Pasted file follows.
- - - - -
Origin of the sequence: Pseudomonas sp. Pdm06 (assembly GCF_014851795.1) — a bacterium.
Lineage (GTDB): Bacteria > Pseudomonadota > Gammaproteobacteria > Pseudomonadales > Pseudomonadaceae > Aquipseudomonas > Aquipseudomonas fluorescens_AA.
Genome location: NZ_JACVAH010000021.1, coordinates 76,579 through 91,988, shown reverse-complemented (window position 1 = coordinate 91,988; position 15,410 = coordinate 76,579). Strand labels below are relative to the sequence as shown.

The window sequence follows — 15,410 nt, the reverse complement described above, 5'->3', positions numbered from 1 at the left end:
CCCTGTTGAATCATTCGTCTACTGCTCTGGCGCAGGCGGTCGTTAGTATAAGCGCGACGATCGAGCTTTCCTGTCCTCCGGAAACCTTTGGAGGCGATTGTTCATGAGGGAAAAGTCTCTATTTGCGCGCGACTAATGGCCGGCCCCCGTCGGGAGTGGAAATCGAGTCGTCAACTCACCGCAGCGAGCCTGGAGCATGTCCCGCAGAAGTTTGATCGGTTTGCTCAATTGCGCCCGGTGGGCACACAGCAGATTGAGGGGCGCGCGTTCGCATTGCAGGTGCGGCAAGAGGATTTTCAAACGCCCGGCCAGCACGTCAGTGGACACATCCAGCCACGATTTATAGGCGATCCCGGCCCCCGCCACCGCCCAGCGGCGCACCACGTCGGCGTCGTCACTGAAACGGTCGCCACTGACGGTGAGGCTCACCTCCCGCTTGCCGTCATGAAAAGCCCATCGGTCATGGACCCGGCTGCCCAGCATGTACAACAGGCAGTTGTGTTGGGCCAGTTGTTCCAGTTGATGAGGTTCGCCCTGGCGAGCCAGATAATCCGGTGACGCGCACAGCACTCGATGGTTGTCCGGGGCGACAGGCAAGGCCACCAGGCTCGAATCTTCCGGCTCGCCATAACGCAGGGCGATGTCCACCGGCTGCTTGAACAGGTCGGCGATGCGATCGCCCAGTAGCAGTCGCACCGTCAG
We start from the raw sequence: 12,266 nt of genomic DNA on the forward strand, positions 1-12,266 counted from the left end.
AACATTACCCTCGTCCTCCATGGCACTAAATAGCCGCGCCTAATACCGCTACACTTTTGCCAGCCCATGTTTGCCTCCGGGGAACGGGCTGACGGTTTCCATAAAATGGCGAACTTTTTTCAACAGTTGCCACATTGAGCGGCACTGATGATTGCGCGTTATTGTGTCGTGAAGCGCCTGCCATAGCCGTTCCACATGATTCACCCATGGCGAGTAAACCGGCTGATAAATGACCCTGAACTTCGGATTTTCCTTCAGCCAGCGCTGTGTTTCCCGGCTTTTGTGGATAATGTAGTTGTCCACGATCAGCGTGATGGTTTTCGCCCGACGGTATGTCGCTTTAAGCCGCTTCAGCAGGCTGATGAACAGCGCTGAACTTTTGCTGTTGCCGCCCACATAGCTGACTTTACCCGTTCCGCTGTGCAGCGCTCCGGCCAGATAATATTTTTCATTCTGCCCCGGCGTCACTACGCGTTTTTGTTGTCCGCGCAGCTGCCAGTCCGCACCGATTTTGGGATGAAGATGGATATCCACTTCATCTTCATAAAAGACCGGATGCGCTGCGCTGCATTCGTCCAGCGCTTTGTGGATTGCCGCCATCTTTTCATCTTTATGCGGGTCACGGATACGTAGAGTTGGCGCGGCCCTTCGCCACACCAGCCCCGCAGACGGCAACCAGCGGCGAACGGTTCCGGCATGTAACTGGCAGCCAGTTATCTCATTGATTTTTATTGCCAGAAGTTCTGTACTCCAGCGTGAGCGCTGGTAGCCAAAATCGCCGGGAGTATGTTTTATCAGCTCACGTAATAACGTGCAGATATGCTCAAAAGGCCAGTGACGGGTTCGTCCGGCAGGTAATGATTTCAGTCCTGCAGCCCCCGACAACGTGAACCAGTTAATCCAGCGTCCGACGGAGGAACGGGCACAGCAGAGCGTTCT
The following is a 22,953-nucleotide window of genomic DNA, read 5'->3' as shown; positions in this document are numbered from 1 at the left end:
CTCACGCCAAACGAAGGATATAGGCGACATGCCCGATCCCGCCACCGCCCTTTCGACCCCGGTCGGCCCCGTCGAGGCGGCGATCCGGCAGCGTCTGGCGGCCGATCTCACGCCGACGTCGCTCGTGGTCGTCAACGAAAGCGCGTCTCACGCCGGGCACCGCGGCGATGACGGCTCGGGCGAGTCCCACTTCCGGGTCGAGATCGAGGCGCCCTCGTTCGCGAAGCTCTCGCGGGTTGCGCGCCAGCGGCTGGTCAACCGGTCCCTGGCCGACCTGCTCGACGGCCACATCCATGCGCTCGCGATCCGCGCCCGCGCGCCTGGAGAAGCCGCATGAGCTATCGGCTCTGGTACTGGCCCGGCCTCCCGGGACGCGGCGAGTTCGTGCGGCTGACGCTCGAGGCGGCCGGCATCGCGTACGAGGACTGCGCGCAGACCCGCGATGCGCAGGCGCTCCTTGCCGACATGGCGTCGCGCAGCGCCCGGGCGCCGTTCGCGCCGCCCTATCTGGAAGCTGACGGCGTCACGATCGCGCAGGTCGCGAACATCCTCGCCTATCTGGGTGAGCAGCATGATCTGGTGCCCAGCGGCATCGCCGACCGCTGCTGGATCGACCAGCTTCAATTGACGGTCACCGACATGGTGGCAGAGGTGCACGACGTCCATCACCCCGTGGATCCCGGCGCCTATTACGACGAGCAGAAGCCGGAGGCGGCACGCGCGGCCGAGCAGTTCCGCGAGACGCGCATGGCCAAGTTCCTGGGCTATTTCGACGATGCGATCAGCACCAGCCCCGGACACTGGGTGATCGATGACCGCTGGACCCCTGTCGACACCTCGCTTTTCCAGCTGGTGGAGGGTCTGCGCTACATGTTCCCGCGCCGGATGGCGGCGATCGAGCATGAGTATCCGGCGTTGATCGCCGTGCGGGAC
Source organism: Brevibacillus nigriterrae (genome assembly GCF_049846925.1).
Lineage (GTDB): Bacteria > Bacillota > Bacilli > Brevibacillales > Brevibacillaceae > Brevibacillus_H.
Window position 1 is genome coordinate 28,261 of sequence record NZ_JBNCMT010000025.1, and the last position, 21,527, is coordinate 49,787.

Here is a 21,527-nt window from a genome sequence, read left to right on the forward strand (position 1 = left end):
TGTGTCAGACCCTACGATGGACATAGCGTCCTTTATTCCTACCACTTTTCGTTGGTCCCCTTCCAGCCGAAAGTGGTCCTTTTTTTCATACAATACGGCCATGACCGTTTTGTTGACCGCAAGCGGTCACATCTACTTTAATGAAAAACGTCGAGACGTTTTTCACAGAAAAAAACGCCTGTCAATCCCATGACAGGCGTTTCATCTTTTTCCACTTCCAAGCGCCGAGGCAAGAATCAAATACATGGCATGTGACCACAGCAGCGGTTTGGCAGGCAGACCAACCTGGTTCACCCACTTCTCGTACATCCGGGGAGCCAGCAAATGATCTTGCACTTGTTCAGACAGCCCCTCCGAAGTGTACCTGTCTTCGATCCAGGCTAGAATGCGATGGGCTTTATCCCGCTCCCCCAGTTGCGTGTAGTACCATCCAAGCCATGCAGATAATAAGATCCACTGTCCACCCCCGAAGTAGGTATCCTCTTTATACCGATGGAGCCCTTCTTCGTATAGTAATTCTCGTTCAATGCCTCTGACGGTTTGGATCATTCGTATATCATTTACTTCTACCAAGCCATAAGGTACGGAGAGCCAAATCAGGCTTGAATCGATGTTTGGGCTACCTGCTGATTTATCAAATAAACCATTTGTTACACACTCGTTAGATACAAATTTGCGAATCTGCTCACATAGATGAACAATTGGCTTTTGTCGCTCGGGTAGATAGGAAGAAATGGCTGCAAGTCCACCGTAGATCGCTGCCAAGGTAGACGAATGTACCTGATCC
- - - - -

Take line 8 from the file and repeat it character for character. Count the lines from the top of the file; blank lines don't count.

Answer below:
The following is a 22,953-nucleotide window of genomic DNA, read 5'->3' as shown; positions in this document are numbered from 1 at the left end: